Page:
U.S. policy is still in disorder but has now changed. Up to now, the Obama Administration has favored a rebel victory, disregarding the growth of Muslim Brotherhood, Salafist, and al-Qaida forces as well as worrisome signs of ethnic massacres. Amazingly enough, it backed a Muslim Brotherhood dominated group as the rebel leadership even when that organization kept out others!

Now, in theory, the Obama Administration is switching to support for moderates, the policy that this column has advocated for almost two years and had been disregarded. It is too late, however. The rebel groups have formed; they control much territory, ideological blocs have hardened; and there are relatively few moderates. Moreover, the Free Syrian Army controls few forces on the ground.

Note by the way that the domination of the rebels by the Islamists have kept Christians and Druze, as well as Alawites, on the regime’s side. That is more than 25 percent of the population. Another 15 percent, the Kurds, are in effect neutral seeking to maintain their autonomy won by their militia in the civil war. It is probably too late to change these positions

So the real alternatives of the Western states may be reduced to three:

--Withhold aid and live with a long-term civil war in which the Assad regime controls half the country while Russia, Iran, and Hizballah claim a partial victory.

--Give strong backing to rebel forces regardless of ideology and see Syria taken over by a radical Islamist government in which the Brotherhood rules, the Salafists operate freely, and al-Qaida establishes a strong base.
--Say that they are supporting moderate forces which have few soldiers and relatively little support within Syria. This policy won’t work but will look good. Meanwhile, Sunni Islamist radicals and a pro-Iran dictatorship battle for predominance.

The likely option is the last one.

Isn't it time for the U.S. government, journalists, and academics to admit that they've been getting the Middle East all wrong? That they have often reversed the good and bad guys so that they have been backing the bad guys, anti-Americans, and even terrorists?  Haven't the contradictions gotten to be so obvious that they cannot be denied any more?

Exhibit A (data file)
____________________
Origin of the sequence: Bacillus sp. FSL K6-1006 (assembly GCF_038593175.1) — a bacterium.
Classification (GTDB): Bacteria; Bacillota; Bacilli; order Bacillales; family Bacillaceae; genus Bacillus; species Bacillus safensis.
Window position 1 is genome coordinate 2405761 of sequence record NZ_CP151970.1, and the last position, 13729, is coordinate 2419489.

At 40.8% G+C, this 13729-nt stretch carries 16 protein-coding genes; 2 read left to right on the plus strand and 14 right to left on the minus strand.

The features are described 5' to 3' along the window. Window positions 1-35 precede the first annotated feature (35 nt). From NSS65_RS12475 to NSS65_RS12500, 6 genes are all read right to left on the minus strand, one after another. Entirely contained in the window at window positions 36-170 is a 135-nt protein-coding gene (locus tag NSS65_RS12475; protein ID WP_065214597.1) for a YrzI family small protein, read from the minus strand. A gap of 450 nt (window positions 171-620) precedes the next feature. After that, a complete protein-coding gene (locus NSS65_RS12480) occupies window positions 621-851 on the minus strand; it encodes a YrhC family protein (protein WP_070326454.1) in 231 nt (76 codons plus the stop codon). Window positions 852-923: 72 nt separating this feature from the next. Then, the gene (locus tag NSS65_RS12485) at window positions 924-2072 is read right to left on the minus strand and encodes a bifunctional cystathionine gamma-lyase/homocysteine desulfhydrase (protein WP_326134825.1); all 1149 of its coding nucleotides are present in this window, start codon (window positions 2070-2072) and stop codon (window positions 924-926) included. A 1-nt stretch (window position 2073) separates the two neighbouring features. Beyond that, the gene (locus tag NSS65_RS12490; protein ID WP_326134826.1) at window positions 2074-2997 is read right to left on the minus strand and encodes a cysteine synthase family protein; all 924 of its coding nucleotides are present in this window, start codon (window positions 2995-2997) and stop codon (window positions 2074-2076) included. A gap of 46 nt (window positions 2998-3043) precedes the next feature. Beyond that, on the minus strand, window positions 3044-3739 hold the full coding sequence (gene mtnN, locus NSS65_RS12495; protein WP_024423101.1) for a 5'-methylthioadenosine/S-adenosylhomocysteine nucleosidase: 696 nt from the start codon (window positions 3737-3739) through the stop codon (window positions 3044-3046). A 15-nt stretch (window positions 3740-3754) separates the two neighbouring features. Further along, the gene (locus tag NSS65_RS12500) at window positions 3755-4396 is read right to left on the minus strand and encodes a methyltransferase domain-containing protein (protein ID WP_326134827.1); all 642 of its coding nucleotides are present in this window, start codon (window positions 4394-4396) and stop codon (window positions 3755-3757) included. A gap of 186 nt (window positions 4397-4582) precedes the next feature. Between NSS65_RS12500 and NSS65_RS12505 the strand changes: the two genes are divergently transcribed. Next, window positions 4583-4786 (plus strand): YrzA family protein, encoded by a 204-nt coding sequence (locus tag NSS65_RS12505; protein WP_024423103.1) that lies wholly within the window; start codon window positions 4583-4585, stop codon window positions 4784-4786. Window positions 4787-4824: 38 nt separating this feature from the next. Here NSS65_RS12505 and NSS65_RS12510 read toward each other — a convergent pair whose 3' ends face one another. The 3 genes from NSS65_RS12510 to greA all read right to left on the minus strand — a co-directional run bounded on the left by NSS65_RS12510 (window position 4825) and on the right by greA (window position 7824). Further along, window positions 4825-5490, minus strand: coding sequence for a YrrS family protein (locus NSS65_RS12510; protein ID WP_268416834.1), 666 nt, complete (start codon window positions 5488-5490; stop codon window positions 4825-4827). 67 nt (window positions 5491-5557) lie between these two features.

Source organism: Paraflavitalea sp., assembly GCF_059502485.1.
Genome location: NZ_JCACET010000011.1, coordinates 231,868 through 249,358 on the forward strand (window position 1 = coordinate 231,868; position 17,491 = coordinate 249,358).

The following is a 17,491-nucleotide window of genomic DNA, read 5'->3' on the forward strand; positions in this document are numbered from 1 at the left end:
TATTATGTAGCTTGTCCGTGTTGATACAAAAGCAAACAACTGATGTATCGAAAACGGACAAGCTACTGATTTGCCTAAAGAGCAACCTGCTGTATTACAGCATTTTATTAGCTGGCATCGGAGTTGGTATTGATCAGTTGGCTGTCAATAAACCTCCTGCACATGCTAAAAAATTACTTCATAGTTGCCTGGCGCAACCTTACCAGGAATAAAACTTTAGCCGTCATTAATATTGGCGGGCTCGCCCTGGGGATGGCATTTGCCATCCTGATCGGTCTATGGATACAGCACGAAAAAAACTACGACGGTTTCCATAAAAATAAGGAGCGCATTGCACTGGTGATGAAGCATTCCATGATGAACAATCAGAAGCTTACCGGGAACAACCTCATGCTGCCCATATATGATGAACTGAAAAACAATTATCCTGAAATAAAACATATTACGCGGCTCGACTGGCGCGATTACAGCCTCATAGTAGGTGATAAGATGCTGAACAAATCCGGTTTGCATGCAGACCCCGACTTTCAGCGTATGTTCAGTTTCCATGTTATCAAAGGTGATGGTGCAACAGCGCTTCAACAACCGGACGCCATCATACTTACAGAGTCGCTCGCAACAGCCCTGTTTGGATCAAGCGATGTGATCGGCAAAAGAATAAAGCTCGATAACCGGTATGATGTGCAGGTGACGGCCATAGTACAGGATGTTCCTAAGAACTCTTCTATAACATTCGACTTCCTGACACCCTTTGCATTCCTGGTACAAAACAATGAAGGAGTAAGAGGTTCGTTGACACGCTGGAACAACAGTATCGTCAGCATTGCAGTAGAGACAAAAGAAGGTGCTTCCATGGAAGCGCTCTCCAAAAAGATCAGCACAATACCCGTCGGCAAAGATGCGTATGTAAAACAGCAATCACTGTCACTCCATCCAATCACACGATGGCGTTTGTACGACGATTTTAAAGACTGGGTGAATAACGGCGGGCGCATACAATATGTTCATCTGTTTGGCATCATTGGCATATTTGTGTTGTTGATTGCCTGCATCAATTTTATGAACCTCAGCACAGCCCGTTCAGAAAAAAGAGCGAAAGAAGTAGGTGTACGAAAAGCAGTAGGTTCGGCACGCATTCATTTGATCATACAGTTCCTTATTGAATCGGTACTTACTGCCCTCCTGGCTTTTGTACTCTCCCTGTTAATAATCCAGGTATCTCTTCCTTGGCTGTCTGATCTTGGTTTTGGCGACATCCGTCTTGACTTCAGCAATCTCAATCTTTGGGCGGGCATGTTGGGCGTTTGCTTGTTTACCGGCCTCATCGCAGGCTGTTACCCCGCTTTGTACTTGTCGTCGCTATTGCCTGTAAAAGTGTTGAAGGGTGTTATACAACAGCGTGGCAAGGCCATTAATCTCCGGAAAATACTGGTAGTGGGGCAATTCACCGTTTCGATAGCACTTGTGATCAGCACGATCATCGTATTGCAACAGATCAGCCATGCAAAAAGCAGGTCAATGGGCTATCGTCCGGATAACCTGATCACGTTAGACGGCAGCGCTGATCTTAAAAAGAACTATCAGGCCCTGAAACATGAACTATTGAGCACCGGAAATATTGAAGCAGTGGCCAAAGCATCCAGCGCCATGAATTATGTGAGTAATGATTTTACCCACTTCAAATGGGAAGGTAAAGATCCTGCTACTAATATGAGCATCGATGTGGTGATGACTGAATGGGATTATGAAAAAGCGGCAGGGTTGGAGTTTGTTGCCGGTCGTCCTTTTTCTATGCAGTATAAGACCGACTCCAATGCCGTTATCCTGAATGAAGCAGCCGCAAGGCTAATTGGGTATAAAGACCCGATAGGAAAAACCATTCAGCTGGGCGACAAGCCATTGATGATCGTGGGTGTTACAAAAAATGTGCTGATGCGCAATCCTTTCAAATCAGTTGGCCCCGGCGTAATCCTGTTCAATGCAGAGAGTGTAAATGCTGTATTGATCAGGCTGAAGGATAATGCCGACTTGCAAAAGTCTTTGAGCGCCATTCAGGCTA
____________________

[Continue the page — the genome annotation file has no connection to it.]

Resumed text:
American interests are with the rebels of Turkey and Iran; the moderate Muslim-Christian opposition in Lebanon, with Israel and the Kurds; with the real moderates in Egypt; with Jordan's kingdom which small amounts of money would help enormously; and, yes, often even with the Gulf Arab states (except Qatar)  if  only given the American leadership they are begging for.

Western and American interests are not with the Muslim Brotherhood in Egypt, Tunisia, and Syria; not with the stealth Islamist regime in Turkey for which the Obama Administration just renewed a waiver on sanctions against Iran (!); not with the rejectionist Palestinian Authority, not with some "moderate Islamist" faction of the Iranian regime.

It is past time that this be recognized. But it is a task requiring a Churchill, not the churlish.

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Barry Rubin is director of the Global Research in International Affairs (GLORIA) Center and editor of the Middle East Review of International Affairs (MERIA) Journal. His next book, Nazis, Islamists and the Making of the Modern Middle East, written with Wolfgang G. Schwanitz, will be published by Yale University Press in January 2014. His latest book is Israel: An Introduction, also published by Yale. Thirteen of his books can be read and downloaded for free at the website of the GLORIA Center including The Arab States and the Palestine ConflictThe Long War for Freedom: The Arab Struggle for Democracy in the Middle East and The Truth About Syria. His blog is Rubin Reports. His original articles are published at PJMedia.